EEOC Decides It Didn’t Discriminate in Hiring Much Younger Applicant With a Law Degree
By Anne A. Marchessault
The Equal Employment Opportunity Commission did not discriminate against a 71-year-old investigator applicant by hiring a candidate who was more than 30 years younger but had attended law school, the commission decided July 15 (Hardwick v. Berrien, EEOC, No. 0120110520, 7/15/13).
Sybil Hardwick failed to prove that EEOC selected the younger candidate out of discriminatory animus, the commission said, because Hardwick’s and the selectee’s qualifications were not so different in weight that no reasonable person could have chosen the selectee.
In a decision signed by EEOC Acting Executive Officer Bernadette B. Wilson, the commission affirmed a finding of no discrimination under the Age Discrimination in Employment Act.
“An employer has discretion to choose among equally qualified candidates, so long as the selection is not based on unlawful criteria,” Wilson said. “In the absence of such evidence, the Commission will not second guess the Agency’s assessment of the candidates’ qualifications.”
Selectee More Than 30 Years Younger
In January 2010, when Hardwick was approximately 71 years old, she applied for an investigator position in EEOC’s Savannah, Ga., local office.
The agency created a certificate of eligibles list from the pool of applicants. All 15 eligibles on the list were contacted for an interview, including Hardwick.
After conducting 13 interviews, the interview panel recommended a 35-year-old applicant to the selecting official because the applicant had attended law school.
Although a law degree was not required for the investigator position, the interview panel members agreed that having a legal education would help the selected applicant conduct detailed legal analysis for the job.
The selecting official approved the interview panel’s selection without conducting any interviews or reviewing any application packets.
Hardwick filed a complaint against EEOC Chair Jacqueline A. Berrien, alleging that the agency discriminated against her on the basis of age.
The agency decided after an investigation that there was no discrimination, and Hardwick appealed.
Law School Legitimate Selection Factor
“For Complainant to prevail,” Wilson said, “she must first establish a prima facie case of discrimination by presenting facts that, if unexplained, reasonably give rise to an inference of discrimination, i.e., that a prohibited consideration was a factor in the adverse employment action.”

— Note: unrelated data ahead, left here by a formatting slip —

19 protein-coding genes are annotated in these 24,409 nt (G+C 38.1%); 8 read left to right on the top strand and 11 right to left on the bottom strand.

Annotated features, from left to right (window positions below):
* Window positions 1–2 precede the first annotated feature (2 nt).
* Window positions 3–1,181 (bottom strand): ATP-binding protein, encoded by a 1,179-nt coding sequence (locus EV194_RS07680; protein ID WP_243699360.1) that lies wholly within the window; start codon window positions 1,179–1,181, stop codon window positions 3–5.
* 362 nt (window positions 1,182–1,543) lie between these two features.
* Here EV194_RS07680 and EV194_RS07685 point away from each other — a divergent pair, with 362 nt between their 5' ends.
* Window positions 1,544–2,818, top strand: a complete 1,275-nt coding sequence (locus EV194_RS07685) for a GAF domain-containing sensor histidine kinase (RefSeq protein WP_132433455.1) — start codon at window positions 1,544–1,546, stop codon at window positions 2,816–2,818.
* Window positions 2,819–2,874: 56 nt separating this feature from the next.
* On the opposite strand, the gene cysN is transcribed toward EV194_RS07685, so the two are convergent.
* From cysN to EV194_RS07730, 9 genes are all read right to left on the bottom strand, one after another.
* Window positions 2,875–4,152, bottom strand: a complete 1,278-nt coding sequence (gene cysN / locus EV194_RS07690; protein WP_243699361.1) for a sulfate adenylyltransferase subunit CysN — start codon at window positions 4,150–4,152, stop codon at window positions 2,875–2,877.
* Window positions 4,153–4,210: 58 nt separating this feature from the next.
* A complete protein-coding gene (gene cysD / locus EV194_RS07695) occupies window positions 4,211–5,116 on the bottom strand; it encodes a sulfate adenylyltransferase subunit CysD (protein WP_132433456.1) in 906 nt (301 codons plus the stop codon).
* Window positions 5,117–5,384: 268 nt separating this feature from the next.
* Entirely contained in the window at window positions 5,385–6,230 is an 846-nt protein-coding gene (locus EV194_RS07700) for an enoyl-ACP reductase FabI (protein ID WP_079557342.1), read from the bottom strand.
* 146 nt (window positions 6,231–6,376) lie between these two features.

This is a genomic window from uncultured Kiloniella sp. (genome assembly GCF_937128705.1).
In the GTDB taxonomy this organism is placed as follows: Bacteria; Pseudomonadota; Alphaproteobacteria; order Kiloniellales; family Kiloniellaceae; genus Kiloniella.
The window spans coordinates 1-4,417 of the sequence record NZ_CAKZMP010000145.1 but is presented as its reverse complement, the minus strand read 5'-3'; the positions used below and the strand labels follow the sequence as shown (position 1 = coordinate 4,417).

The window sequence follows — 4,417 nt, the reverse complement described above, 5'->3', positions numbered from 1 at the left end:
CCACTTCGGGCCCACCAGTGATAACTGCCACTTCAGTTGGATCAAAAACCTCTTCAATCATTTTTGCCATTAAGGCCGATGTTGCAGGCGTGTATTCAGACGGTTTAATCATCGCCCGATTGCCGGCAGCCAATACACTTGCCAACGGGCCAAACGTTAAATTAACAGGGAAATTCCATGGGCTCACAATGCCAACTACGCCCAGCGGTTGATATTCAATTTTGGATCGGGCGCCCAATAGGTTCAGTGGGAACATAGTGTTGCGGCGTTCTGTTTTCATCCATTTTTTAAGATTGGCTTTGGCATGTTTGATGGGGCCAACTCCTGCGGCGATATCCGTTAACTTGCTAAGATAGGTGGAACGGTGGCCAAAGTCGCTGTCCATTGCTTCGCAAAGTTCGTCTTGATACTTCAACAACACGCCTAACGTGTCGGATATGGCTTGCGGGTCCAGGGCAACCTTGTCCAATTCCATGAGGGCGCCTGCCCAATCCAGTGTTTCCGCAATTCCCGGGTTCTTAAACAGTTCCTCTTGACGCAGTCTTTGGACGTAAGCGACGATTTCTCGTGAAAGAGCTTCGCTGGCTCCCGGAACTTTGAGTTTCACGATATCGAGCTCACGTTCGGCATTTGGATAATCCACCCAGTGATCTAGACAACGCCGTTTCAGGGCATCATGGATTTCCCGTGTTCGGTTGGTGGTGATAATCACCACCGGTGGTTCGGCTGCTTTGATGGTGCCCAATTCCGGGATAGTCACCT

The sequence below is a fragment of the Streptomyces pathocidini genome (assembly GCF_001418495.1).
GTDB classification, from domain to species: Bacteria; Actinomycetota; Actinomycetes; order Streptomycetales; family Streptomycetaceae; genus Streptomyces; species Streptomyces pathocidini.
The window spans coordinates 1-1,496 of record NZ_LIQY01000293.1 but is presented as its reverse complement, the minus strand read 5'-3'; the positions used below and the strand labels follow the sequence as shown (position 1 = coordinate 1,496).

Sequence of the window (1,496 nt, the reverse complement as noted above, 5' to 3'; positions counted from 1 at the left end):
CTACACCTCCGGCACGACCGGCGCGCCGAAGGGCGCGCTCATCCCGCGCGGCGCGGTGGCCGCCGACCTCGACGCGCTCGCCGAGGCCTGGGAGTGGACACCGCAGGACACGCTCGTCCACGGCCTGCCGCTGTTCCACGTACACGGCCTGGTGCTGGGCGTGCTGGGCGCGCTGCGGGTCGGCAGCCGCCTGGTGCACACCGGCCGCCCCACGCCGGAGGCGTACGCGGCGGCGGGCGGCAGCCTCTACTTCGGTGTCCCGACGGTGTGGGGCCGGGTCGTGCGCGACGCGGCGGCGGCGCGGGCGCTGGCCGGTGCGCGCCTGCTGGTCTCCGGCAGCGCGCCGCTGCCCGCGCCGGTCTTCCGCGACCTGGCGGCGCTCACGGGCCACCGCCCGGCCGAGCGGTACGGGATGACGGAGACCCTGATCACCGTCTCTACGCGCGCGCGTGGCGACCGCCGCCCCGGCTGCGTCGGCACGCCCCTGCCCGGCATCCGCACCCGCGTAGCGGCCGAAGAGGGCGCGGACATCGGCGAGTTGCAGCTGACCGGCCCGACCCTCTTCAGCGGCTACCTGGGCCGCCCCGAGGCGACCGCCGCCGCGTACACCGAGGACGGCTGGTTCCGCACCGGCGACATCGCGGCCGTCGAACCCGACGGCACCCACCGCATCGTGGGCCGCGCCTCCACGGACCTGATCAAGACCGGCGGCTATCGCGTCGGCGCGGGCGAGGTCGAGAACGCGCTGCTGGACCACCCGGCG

The commission decided that Hardwick established a prima facie ADEA case of age discrimination because she was 71 years old when she applied for the investigator position; she was qualified for the position since she was placed on a certificate of eligibles list after undergoing an evaluation and referral process; she was not selected for the position; and the individual selected was 35 years old.
The agency articulated a nondiscriminatory reason for its selection decision, the commission said, when it asserted that it chose the candidate because she had attended law school and because it believed this degree made her the most prepared applicant for legal research and writing.
“While the interviewers acknowledge that neither attending law school nor having a law degree was a position requirement, each felt that law school students are required to conduct detailed legal analysis and this skill would be quite useful to the Investigator Position,” Wilson wrote. “The Commission finds that this explanation is an adequate, legitimate, non-discriminatory reason for Complainant’s non-selection.”
Comparing Experience Doesn’t Show Bias
The commission affirmed the agency’s finding of no discrimination, saying that Hardwick failed to present evidence of discriminatory animus in the selection process.
Hardwick argued that she was more qualified than the person selected for the investigator position, and that the selectee’s legal education did not establish that she had any specific training in employment discrimination. She said she felt her age factored into the decision because her interview “ended abruptly.”
Hardwick had a bachelor’s degree, with a major in labor and employment and a minor in employment law, and a certification in paralegal studies. She had been employed as a caseworker for the Missouri Division of Family Services.
The candidate who was selected had worked as a legal assistant/senior case technician with the Office of Disability Adjudication and Review in Michigan, a collections program coordinator for the city of Elyria, Ohio, a law clerk for the Lorain County Legal Aid Society, and a probation intern for the Elyria Municipal Courts.
The commission found that the disparities in qualifications between Hardwick and the selectee were not of such significance that no reasonable person could have chosen the selectee for the position over Hardwick.
“Arguably each of the 13 candidates interviewed for the investigator position were equally qualified as each was placed on a Certificate of Eligibles list after undergoing an evaluation and referral process under the Merit Promotion Program,” Wilson said.
Hardwick failed to present persuasive evidence convincing the commission that the agency’s articulated reason for its selection decision was pretextual.
Text of the opinion is available at http://about.bloomberglaw.com/files/2013/07/Hardwick-EEOC-Ruling.pdf.